Think it’s a lot of information to keep track of? Guess what? Sometimes it is. But if you can’t get this facet of the game down pat, don’t bother to understand the rest – stick to FNMs and 1-2 PTQs. You’re allowed to make mistakes, you’re allowed to mess up – but every time you lose to an on-board trick, you have to immediately own up, call yourself awful, and vow to never let it happen again."

So, right, I am awful. I don’t know if that helps you get better or not, faithful reader. I know why it happened, which I suppose is important. I understand that on 4 hours sleep, with a 3+ hour drive, after playing two games lasting a sum total of 78 minutes my brain got frazzled, I got sloppy, and I didn’t read a card. The list of excuses goes on and on, trust me, and I won’t bore you. I suppose I hope that in writing this down, my PTQ experience where the wheels basically fell off, it will help you realize when this is happening to you, and how to refocus.

For instance, I should’ve done two things. First and foremost, I should’ve taken more time sideboarding and tried to clear my head for a moment. Just take a second, relax. Second, I should’ve realized that this was the last turn in two very long matches, and that assuming I could win this game, I would only have gone 1-0-1 in a series of difficult pairings, and probably wouldn’t face any stiffer competition until the Top 8. I wasn’t thinking about that however. I was thinking, "I’m tired, I shouldn’t have lost that last match, what was I thinking, God Humility is stupid, man I shouldn’t have boarded out Stroke of Genius against this guy what an IDIOT I am, I suck at Magic, this sucks how embarrassing," and so on. In other words, I wasn’t playing to win.

Now I know, I know, that dumb phrase is bandied about all the time whenever someone talks about getting better. Play to win, play to not lose, whatever. I’m basically sick of hearing that type of thing. You know what happened to me? I gave up, mentally. I was there, and I was playing cards and thinking about each play a little bit, but I just gave up, relaxed my grip, and that was that. 13 points of trample damage? Wow you’re so lucky, GG. It may sound bitter in retrospect but I think you learn more from the bitter stories than you do from the good play stories sometimes. I know that if I’m faced with this situation again, no matter how tired, or frustrated, or frazzled from previous matches I am, I’m going to read every card, make sure I know exactly what is happening on the board, and try to make the right play.

I’m learning a lot about PTQ seasons. It might surprise you to know that this is my first Constructed PTQ season where I’m going to every PTQ. The last time I did this was in Invasion block, and I didn’t stop because I was successful, I just didn’t like going to the Constructed PTQs because I didn’t have a good team. I haven’t actually played Block since IBC, and this is my first-ever Extended tournament! I hear decks like Trix, or Tinker and others thrown out there and I nod and act like I know what they’re talking about, but between you and me, I have no idea. Replenish? Sounds cool, Opalescence, yeah I’ve seen that card on Magic Workstation, Illusions of Grandeur? I think I’ve seen the one that did half as much maybe.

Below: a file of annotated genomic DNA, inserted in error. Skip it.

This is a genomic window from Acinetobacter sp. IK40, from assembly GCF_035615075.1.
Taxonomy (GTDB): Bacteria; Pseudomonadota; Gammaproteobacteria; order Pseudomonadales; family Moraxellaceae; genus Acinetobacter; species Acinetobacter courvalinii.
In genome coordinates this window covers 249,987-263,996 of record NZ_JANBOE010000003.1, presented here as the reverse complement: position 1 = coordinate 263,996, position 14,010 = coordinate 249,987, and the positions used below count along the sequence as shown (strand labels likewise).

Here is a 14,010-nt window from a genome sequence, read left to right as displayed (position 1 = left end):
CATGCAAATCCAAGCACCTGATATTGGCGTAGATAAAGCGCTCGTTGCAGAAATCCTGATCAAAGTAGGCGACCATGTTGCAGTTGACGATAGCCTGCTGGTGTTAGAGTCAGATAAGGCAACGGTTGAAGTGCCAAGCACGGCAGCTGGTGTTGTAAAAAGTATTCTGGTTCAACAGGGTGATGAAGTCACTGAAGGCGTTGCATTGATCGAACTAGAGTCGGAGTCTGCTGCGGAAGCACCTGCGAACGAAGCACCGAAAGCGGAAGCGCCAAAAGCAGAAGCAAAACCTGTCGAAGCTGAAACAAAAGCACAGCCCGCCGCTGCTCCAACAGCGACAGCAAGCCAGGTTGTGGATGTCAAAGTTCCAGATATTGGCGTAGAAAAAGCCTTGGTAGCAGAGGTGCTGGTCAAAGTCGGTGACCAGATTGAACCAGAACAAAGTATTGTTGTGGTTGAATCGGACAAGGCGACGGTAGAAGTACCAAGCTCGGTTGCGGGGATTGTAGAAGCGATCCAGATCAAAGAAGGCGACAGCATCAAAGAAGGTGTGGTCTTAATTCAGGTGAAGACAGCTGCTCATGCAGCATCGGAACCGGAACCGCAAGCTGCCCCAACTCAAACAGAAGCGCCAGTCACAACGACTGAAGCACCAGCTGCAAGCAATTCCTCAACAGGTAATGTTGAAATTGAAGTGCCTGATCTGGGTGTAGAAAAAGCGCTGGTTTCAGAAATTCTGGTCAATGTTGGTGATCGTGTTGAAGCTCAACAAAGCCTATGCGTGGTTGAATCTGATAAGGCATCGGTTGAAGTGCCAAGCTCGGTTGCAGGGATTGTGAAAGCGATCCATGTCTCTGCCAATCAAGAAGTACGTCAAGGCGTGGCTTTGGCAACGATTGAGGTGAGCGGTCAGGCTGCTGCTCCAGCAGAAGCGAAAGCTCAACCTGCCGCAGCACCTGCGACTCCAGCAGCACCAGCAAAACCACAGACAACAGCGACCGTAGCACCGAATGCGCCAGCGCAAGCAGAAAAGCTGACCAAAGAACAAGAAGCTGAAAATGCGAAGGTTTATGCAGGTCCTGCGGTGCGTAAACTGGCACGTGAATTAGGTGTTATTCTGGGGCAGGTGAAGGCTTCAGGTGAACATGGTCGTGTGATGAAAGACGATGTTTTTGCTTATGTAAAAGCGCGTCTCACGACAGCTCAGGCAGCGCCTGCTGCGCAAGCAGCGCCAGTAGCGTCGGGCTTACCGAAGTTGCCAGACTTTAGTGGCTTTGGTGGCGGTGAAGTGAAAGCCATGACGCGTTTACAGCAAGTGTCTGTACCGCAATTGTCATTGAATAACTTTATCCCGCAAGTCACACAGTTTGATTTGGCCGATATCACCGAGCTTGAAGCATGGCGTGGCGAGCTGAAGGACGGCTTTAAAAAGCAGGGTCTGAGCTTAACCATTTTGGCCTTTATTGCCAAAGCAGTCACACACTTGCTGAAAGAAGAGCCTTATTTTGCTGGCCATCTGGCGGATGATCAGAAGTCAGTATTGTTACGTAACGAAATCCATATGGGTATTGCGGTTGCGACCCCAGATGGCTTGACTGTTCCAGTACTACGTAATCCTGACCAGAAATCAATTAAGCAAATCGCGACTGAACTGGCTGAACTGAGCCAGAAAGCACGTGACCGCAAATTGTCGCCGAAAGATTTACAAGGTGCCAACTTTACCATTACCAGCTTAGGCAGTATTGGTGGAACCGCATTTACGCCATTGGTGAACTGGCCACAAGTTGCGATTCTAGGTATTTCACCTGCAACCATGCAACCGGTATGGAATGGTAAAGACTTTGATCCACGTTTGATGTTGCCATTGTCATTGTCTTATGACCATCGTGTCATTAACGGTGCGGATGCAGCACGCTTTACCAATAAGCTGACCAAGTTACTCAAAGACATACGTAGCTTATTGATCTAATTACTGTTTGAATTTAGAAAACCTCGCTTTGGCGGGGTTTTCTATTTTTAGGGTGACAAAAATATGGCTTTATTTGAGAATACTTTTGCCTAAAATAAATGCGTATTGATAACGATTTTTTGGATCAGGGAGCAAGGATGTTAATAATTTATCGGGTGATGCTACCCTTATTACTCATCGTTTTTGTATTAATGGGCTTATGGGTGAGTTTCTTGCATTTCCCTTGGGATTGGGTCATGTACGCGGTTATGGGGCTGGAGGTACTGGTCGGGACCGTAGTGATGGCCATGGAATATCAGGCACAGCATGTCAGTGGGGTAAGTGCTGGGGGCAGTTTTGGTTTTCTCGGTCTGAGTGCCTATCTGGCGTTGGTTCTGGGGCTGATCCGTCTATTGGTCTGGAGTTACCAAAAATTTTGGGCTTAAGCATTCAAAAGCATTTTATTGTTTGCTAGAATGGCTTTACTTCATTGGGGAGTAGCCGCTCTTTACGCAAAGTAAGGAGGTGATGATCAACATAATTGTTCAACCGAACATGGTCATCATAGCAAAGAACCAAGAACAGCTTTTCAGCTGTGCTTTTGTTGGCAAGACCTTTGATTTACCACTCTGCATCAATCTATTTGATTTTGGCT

The point is being a neophyte isn’t as crippling as you might think. Sure there are the Flores’ of the world that can relate the history of Magic to you, but it doesn’t mean that they are going to be better players, especially during Constructed season. Throughout my time writing articles here at SCG I’ve always thought of one thing – how can I best help my readers improve their game? I’ve related embarrassing mistakes of mine, I’ve even admitted to running the "cheats" (the forum definition here folks, not the DCI version), all because I thought it could help you guys. Now I’m mired in a season where I have had no real success. I’ve made more mistakes than good plays, and I’m playing a deck that by all accounts is too much for me. I’m striving to be a solid player, and I’m finding that I’m coming up a bit short. It requires a rethinking of where I am as a Magic player, what it means to have potential, what it means to strive to reach that next level.

Mark Young speaks of the Beautiful Struggle, and in the abstract, I can’t help but agree. Any time you strive to reach the next level in life it is a beautiful thing, man against nature, man versus man, man versus himself, it brings out the best in you. Just read any Batman comic to see that brought to the edge of who he is, man becomes the best he can be. This is a nice ideal, but when you’re struggling, knee deep in the muddy trenches, week after week, and finding only failure, you begin to question yourself.

So it’s just a game right? I mean it’s pretty silly to get worked up over something so inconsequential, isn’t it? Bulls**t. If you read these articles, then chances are you’re like me; you play Magic to get better as a means to an end. You want to prove something to yourself, to hone an ability that extends far beyond the realm of wizards and warlocks. Competition in any form is a method of improving oneself, and to fall short of your goals, to strive and fail is to find fault in yourself, and no one enjoys that.

At the end of the day I am faced with a choice. Perhaps you have been faced with the same choice at some point in your Magic career. I feel good about that choice, writing this has helped me to put into perspective what I’m doing, and it feels good to be a writer that puts every facet of his game out there for the public to see, to show not just my successes but my failures as well.

Good luck with your choices this week. I’ll be seeing you later this week with a few thoughts on the upcoming Pro Tour.

Michael Clair